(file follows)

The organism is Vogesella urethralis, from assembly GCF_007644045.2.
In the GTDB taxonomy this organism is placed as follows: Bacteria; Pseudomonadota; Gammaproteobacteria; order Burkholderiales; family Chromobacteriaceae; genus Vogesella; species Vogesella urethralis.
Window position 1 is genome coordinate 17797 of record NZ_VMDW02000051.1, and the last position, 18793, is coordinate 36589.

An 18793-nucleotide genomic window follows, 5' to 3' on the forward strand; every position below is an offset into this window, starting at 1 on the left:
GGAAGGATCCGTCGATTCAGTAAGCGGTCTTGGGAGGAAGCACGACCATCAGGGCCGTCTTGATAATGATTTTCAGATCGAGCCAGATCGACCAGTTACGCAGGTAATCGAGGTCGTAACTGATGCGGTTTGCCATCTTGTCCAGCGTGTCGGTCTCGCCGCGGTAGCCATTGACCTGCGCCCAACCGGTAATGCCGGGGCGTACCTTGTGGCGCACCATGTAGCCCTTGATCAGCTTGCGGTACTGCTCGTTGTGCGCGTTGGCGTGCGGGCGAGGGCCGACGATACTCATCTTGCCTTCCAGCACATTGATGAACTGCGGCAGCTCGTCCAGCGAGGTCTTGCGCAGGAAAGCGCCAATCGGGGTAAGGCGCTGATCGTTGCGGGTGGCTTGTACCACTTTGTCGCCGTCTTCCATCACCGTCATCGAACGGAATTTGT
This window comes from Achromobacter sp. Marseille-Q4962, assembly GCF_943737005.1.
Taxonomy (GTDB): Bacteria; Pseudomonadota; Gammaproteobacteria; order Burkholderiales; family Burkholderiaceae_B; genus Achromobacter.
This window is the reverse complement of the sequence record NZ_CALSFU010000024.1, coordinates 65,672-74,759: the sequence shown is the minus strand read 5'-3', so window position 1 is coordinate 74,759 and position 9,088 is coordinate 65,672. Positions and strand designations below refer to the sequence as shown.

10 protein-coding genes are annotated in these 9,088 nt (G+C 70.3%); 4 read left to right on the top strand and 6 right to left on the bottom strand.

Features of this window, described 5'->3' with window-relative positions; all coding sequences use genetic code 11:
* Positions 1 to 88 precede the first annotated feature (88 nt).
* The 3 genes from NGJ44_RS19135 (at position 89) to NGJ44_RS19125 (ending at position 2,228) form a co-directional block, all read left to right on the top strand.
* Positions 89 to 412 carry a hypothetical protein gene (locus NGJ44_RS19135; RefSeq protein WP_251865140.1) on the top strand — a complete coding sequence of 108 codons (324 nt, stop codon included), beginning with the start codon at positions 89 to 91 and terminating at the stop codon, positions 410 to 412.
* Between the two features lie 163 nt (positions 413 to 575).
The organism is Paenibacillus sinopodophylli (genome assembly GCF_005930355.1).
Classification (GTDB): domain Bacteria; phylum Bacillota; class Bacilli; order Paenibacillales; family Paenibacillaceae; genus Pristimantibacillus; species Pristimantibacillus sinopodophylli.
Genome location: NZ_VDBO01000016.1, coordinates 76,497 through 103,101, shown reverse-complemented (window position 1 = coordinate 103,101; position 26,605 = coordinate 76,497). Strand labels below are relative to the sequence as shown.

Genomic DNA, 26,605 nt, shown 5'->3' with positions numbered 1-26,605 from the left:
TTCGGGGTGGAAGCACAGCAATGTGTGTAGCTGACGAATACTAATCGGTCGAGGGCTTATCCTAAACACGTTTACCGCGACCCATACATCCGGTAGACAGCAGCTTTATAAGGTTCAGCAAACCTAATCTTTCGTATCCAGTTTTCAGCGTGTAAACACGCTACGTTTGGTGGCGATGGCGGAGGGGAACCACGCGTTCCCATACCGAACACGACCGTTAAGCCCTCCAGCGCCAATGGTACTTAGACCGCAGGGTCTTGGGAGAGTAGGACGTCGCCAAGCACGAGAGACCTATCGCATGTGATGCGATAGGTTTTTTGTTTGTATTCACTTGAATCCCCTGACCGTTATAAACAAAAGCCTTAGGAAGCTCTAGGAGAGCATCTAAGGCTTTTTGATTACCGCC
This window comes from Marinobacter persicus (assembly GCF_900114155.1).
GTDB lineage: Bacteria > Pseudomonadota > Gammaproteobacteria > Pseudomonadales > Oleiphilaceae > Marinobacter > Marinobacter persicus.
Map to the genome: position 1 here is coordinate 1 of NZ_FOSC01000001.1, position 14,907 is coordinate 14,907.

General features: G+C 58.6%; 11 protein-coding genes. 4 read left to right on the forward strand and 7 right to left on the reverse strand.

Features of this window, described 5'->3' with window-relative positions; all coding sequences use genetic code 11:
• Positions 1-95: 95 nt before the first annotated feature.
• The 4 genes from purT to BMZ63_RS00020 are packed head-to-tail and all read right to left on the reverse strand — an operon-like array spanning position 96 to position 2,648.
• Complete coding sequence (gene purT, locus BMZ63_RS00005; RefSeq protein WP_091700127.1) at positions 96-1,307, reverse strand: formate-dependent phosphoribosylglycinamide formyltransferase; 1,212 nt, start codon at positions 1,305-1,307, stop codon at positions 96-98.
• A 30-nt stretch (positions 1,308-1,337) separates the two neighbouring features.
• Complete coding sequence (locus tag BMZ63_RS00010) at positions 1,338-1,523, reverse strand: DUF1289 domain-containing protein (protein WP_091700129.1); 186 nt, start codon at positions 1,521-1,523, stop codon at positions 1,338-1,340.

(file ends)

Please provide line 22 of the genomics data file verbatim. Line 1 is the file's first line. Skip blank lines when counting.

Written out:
Map to the genome: position 1 here is coordinate 1 of NZ_FOSC01000001.1, position 14,907 is coordinate 14,907.